Gloucester is set to benefit from new cultural opportunities over the next three years, having been named as one of Arts Council England’s priority places for investment.
Published on Thursday 15 September 2021, the Arts Council’s Delivery Plan for 2021 to 2024 names 54 priority places across England, including 11 in the south west region, where it will focus its development time over the next three years – strengthening cultural and creative opportunities in places that have been overlooked in the past.
With Gloucester named as one of its priority places, the Arts Council will work closely with local stakeholders to realise new opportunities for increased investment in culture.
Home to historic waterways, an iconic cathedral and plenty of museums that explore its rich military, nautical and Roman heritage, Gloucester is brimming with history – and investment in culture is at the heart of its ambitious regeneration plans.
Despite this, the city has districts that rank among the most deprived in the south west region and, as a result, it has been declared a priority one place in the government’s Levelling Up Fund Index, as well as an Arts Council priority place.
Gloucester’s priority place status recognises the need for increased development time from the Arts Council, with plans to grow cultural investment in the area – determined through an independent assessment which realised the city’s ambition to drive positive change through culture, while considering factors like previous investment levels.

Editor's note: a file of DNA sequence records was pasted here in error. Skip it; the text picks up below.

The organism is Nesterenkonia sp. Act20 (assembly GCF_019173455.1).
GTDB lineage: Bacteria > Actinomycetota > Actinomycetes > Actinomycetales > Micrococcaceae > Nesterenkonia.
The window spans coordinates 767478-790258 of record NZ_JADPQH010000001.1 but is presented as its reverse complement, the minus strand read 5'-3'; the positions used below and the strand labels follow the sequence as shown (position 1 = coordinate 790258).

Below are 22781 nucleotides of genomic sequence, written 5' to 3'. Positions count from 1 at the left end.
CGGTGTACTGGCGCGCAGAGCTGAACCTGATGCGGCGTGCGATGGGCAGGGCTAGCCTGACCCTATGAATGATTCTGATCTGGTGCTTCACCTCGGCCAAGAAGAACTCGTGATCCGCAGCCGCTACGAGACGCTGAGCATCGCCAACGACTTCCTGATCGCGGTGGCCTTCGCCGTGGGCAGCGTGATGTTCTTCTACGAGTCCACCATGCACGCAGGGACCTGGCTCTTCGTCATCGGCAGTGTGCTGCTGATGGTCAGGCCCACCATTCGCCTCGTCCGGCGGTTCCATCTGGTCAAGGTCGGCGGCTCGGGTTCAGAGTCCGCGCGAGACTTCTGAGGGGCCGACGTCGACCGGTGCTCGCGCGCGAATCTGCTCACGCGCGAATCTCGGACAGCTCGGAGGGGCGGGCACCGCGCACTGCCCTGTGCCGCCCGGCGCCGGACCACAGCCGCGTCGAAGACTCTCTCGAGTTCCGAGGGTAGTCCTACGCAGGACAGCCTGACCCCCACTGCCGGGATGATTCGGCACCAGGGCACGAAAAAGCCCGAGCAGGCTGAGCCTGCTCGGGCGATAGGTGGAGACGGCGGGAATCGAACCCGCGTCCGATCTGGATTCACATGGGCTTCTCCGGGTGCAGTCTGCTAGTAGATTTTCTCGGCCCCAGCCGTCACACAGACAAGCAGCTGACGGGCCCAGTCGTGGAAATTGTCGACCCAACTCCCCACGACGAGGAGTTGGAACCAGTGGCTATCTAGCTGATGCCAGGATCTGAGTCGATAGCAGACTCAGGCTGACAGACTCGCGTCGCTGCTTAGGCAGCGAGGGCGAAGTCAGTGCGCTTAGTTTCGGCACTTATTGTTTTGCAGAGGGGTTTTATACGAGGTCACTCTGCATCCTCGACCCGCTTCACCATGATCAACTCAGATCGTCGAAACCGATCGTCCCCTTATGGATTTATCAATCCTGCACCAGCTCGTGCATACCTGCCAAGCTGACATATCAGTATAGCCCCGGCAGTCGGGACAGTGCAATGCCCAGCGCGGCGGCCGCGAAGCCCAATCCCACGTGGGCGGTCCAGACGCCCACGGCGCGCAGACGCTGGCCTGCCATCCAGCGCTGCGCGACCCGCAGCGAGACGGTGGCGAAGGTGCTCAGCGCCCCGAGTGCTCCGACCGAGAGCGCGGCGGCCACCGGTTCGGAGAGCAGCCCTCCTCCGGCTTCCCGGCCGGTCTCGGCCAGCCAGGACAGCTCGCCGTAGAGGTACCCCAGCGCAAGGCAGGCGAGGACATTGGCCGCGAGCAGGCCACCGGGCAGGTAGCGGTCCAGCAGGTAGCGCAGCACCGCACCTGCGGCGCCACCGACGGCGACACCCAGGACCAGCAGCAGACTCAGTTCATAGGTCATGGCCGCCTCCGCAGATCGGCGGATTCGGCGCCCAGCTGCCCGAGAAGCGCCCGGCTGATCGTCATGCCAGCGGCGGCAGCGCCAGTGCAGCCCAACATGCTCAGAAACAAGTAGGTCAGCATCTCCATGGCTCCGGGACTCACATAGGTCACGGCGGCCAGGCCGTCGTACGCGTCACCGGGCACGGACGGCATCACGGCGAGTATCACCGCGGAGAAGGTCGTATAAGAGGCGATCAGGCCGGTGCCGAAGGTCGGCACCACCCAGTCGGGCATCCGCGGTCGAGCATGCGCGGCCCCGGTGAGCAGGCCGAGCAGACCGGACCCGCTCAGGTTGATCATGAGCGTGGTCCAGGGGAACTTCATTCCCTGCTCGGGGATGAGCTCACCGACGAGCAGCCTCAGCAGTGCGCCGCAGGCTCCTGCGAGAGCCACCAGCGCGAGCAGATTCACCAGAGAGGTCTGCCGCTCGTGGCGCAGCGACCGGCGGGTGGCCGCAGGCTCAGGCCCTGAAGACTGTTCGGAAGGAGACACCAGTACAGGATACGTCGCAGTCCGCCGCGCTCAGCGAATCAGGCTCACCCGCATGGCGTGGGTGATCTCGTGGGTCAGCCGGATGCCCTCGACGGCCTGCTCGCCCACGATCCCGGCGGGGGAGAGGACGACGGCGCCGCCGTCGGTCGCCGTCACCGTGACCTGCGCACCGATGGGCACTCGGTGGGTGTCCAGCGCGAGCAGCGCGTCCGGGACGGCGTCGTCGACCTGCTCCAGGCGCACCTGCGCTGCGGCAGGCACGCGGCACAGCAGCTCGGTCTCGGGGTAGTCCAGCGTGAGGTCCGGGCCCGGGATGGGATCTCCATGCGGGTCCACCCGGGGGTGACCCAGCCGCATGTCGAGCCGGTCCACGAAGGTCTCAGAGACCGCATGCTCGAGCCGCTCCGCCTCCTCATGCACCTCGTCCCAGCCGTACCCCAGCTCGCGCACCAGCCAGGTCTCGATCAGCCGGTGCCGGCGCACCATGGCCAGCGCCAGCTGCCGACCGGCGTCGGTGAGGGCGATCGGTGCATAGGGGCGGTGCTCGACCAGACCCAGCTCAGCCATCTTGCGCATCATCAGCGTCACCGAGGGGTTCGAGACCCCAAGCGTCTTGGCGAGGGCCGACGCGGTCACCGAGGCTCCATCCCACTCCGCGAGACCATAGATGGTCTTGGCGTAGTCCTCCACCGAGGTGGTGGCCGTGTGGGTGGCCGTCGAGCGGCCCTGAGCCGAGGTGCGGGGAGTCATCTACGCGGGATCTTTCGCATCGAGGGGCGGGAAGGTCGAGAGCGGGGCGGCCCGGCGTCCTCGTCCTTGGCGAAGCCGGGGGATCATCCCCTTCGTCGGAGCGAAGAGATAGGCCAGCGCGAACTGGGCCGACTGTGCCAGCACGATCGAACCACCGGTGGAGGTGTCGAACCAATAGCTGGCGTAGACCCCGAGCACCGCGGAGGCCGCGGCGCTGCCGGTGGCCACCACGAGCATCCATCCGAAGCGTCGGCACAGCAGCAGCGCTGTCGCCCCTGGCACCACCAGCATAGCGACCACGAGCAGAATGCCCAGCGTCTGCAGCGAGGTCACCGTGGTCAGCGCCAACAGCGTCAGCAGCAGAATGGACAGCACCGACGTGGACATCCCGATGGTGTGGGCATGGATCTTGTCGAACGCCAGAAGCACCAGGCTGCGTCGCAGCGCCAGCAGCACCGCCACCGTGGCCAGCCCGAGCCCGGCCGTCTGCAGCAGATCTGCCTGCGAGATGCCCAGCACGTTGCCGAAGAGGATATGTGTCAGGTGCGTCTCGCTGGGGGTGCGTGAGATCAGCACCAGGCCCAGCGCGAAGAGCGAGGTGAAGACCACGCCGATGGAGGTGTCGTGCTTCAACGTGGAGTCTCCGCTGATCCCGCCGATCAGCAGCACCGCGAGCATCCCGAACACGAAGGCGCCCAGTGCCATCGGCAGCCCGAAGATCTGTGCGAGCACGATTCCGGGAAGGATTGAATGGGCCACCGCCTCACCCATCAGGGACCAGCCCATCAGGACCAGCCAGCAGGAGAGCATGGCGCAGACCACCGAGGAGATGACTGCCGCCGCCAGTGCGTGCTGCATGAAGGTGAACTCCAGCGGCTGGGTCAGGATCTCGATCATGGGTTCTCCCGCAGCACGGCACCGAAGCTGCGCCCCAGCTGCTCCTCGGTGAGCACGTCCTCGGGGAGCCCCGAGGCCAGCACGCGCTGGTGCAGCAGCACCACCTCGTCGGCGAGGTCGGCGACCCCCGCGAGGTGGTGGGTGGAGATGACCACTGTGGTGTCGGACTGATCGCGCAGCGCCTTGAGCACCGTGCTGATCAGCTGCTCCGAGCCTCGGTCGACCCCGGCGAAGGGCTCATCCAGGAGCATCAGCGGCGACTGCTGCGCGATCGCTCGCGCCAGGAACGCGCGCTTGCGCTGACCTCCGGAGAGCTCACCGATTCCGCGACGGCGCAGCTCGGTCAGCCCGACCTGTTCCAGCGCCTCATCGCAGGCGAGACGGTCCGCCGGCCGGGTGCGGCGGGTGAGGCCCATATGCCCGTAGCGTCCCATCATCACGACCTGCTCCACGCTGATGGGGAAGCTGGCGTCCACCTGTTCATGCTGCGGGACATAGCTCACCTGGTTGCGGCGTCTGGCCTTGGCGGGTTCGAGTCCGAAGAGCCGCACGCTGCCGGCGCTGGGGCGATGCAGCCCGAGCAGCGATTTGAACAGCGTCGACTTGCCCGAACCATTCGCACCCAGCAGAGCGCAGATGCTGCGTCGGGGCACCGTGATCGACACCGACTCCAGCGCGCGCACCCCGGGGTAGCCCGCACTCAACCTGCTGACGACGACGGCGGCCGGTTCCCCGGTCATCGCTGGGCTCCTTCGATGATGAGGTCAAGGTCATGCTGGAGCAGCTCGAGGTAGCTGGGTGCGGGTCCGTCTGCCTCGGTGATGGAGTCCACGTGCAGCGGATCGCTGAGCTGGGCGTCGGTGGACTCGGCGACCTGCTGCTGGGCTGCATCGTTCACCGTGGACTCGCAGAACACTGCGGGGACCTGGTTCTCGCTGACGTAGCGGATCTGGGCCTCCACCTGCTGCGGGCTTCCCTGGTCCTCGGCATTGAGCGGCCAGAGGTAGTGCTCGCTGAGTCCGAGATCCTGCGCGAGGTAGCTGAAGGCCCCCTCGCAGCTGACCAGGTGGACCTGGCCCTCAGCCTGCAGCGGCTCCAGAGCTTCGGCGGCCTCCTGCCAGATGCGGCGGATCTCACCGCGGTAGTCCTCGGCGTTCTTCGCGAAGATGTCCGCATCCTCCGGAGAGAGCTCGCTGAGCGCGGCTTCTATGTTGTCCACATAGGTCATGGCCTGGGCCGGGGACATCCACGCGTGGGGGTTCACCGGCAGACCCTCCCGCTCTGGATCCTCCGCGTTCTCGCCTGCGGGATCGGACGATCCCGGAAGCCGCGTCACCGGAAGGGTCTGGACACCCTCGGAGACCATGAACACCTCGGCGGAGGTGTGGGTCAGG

With support from the Arts Council, Gloucester will benefit from increased development time and investment in local culture, helping it to rebuild post-pandemic as well as giving residents more opportunities to enjoy high-quality cultural experiences in their own communities and neighbourhoods.
Councillor Richard Cook, leader at Gloucester City Council, said: ‘Gloucester City Council sees the potential for sustainable growth and culture-led development taking the city forward as part of its journey, not only to recovery but as a core part of its future identity.
‘As a beneficiary of the Great Place scheme, we can see how sustained investment into arts and culture has lifted aspirations, instilled pride and encouraged more people to engage with cultural activity.’